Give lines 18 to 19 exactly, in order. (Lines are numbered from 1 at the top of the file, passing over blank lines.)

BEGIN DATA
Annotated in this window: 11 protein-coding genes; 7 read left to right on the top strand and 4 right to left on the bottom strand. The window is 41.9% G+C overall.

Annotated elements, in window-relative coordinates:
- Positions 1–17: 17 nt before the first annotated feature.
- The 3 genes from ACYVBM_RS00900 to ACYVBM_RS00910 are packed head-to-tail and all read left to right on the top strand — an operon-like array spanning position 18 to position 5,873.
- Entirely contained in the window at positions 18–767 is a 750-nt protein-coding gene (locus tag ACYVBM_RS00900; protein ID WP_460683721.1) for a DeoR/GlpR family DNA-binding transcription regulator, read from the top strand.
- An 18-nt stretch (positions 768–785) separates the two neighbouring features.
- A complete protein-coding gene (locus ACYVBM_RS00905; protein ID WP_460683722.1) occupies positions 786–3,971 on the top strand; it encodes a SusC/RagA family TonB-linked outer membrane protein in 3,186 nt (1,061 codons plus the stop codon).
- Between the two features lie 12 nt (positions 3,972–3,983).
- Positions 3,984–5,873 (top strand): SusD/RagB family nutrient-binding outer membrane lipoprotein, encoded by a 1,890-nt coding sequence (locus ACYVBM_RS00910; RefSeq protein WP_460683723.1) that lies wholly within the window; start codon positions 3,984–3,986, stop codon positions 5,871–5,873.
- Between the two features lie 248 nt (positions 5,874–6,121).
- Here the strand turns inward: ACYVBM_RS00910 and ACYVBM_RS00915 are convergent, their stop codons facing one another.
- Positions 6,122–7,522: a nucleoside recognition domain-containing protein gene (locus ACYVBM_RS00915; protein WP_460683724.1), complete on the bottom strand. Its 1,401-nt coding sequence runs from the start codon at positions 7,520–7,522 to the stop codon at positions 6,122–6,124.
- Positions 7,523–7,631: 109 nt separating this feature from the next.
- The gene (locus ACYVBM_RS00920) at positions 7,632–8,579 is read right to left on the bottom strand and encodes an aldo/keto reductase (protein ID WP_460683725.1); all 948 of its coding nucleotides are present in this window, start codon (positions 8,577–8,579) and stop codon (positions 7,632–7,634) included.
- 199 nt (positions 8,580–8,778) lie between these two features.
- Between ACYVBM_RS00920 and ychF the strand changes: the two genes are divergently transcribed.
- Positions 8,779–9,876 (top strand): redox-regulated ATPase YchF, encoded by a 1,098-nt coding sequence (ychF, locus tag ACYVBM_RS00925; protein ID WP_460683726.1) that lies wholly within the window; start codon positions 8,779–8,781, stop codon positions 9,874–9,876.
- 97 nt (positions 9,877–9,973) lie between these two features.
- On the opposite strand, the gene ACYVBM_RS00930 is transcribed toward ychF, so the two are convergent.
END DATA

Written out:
- 97 nt (positions 9,877–9,973) lie between these two features.
- On the opposite strand, the gene ACYVBM_RS00930 is transcribed toward ychF, so the two are convergent.